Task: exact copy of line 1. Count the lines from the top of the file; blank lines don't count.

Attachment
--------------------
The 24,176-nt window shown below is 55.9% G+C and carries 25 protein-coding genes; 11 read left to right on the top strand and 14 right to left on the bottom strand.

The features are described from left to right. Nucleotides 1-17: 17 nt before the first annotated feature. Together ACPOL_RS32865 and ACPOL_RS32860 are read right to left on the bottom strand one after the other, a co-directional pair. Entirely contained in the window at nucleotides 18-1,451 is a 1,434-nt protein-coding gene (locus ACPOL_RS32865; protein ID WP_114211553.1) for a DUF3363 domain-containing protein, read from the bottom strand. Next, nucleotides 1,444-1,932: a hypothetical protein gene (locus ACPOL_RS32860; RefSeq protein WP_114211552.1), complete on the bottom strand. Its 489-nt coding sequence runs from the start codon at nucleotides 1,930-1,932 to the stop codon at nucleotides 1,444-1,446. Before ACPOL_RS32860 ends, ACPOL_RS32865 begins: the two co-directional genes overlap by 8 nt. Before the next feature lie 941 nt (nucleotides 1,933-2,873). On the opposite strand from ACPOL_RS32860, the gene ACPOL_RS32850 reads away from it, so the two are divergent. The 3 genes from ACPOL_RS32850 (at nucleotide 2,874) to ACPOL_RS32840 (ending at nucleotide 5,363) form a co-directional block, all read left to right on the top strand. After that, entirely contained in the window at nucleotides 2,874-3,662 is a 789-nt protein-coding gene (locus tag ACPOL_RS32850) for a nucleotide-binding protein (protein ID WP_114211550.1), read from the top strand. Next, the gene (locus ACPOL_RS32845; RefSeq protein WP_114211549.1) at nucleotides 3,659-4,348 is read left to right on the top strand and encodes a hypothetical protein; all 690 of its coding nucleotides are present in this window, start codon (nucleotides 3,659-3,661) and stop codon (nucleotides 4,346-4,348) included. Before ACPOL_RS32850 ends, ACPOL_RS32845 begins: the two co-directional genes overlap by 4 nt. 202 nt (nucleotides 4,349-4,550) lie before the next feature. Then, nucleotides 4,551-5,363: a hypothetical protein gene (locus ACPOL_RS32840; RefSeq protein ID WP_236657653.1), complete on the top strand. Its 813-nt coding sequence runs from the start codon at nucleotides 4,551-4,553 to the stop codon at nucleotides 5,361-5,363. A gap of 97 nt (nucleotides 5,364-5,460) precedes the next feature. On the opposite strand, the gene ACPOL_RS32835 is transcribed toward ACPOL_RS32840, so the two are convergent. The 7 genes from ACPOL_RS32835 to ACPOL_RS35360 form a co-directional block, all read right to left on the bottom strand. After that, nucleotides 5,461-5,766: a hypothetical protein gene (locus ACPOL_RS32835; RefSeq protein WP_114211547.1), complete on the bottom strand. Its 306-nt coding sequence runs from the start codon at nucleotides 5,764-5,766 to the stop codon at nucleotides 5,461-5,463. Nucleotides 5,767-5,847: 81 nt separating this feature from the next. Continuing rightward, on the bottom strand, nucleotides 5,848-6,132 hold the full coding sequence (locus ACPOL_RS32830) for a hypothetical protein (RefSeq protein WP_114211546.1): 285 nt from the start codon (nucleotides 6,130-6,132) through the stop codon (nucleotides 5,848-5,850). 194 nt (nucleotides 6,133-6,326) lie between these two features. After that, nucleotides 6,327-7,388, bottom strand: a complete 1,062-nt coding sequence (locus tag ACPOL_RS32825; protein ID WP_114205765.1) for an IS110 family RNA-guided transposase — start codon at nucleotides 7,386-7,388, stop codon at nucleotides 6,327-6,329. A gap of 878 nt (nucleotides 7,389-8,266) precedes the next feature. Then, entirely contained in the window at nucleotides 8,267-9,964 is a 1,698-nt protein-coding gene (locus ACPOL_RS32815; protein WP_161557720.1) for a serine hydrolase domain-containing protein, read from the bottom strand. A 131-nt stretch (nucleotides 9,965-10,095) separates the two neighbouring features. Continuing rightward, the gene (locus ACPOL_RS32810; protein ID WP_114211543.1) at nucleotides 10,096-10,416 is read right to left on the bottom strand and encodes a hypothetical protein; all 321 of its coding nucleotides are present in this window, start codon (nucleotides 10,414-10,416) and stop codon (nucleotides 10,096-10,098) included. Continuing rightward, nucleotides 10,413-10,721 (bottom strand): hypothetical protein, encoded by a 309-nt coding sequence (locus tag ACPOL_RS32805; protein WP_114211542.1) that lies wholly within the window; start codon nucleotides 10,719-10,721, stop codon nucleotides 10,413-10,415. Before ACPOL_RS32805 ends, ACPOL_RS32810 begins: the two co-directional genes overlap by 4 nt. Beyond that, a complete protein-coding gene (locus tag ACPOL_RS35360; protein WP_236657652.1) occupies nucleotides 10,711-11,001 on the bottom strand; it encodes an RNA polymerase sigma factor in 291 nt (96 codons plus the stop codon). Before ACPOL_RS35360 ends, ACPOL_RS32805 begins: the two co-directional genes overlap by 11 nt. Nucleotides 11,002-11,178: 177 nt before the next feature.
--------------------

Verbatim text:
The 24,176-nt window shown below is 55.9% G+C and carries 25 protein-coding genes; 11 read left to right on the top strand and 14 right to left on the bottom strand.